Figure 3. Cups in place after scarification to evacuate then re-applied for decongestion.

With this, incision, negative pressure pyogenic sac evacuation and edema (cellulitis) fluid suction with cups around the area were all fulfilled.

The patient was experiencing hand pain, axillary pain, fever and limited movement as (Oswestry Disability Index [ODI] dropped from 25 to 5) [7]. The size of the abscess size and swelling of the hand started to reduce after Day 3 post-treatment.

In the subsequent 2 days, the wound was dressed with suction, and the patient was continuously getting better (Fig. 4). On the 3rd day, signs of first intention healing around the abscess was seen such as crust formation. However, I noticed a whitish mass in the abscess cavity. In order to maintain the pyogenic membrane, a very gentle pressure was applied to the abscess cavity to extrude the abscess nucleus (Fig. 5). The whitish yellow mass was removed, and I applied betadine, H2O2 with saline followed by a local antibiotic dressing.

Figure 4. Skin colour showing lesser redness and edema, pus could be observed decreasing on daily dressing, extruded pus comes lesser.

Figure 5. Cupping without scratches then applied to the punctum of the abscess in steps.

As observed in Fig. 6, the skin cure was very close and only required dressing for another few days before healing. All parties, including the sibling of the patient, were extremely happy with the outcome of the treatment.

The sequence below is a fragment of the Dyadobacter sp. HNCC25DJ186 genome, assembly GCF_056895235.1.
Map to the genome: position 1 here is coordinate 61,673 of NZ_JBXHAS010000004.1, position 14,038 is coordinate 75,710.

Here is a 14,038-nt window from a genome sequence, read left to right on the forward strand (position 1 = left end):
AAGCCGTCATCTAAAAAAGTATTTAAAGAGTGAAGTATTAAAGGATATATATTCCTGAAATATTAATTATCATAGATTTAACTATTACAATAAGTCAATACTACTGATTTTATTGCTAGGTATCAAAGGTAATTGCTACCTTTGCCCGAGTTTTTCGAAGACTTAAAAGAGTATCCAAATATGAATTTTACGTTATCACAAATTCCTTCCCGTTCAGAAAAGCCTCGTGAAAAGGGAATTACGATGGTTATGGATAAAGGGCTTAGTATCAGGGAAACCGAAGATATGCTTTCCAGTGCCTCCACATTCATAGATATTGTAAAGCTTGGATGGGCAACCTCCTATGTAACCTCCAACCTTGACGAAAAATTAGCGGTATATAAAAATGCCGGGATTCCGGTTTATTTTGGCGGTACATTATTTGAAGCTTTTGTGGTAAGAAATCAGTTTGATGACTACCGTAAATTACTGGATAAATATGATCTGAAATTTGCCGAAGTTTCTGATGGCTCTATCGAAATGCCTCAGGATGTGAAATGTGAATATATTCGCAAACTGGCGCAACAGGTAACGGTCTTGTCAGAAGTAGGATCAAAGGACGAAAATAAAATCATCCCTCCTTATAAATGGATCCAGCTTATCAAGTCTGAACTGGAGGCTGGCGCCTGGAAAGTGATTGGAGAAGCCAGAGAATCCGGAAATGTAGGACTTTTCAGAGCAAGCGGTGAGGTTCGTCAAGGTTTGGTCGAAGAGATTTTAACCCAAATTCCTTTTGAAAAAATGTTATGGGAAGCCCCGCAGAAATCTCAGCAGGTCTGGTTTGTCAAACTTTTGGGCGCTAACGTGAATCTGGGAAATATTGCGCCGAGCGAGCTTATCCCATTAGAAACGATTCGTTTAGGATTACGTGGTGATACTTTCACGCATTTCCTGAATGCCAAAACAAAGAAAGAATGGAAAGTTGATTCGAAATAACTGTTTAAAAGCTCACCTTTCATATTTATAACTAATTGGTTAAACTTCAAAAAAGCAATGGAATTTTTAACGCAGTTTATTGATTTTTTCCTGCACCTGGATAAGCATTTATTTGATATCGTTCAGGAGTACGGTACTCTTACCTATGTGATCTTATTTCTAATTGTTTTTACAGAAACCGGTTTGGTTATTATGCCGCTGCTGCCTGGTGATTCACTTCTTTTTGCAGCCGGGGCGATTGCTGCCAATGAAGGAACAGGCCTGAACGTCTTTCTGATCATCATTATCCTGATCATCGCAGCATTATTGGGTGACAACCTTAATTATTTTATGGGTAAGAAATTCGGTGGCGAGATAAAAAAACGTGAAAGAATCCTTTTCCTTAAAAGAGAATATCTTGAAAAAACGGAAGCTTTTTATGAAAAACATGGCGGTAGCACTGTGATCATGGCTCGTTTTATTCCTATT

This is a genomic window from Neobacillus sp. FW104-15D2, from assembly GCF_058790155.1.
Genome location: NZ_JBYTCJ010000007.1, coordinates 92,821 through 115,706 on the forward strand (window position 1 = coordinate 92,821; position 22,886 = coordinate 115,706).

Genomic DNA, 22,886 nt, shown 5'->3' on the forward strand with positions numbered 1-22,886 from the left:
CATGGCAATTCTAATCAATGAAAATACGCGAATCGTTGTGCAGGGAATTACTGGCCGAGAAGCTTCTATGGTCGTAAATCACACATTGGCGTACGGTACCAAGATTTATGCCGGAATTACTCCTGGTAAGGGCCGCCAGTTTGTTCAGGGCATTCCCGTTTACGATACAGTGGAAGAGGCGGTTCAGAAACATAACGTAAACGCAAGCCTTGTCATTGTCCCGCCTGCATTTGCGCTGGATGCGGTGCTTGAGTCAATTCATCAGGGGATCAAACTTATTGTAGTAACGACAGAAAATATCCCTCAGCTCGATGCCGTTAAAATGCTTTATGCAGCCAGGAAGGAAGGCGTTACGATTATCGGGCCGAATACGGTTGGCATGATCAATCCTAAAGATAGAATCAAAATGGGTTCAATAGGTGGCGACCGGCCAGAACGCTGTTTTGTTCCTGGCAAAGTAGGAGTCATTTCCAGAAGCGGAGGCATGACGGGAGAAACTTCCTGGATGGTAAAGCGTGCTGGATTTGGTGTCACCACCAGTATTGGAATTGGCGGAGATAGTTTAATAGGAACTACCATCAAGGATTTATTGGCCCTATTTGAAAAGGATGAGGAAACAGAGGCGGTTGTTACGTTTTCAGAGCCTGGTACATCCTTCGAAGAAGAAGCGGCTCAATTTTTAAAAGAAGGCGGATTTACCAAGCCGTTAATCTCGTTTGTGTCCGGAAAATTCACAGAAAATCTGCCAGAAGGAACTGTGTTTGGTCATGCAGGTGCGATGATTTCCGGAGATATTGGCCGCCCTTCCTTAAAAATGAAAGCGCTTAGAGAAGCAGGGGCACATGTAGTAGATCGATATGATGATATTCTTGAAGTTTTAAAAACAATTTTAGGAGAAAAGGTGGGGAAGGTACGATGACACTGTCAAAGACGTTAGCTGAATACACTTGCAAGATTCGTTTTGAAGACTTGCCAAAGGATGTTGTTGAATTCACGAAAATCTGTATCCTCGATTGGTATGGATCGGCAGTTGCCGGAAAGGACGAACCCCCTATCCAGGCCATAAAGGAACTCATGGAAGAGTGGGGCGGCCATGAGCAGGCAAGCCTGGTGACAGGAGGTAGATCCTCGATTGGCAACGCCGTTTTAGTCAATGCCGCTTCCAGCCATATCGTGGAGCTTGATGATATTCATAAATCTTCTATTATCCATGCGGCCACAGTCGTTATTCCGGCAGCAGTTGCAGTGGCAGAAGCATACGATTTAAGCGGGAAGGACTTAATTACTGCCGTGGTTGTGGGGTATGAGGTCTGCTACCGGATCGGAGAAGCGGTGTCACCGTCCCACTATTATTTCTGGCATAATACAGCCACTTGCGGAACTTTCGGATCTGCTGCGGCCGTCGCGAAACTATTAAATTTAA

Figure 6. Next dressing there was no more redness or edema at all with an abscess cavity clean intending to heal from the sides and bottom.


In Islamic history, initially, the morbid material (Pus) was extracted by wet cupping therapy (WCT) Hijama as mentioned in the old medical text in Mulla et al. [8].

In Hijama, the negative pressure inside the cup is transmitted to the underlying connective tissue in the area of the abscess and surrounding area with consequent decongestion and refreshment of local circulation [3].

This allows for better lymphatic drainage and vascularization of the abscess area [9].

To summarise, wet cupping therapy can reduce edema, help perfusion with a subsequent increase in local immunity together with decreasing the bacterial load by draining exudates from the skin and connective tissue [10].

Furthermore, patients with bedsores and underlying muscle spasms could benefit from the use of Hijama on an integrative basis [11, 12].

The concomitant pharmacological therapy given to the patient was also very important in localising infection and hindering local or remote complications. This is an example of an integrative approach.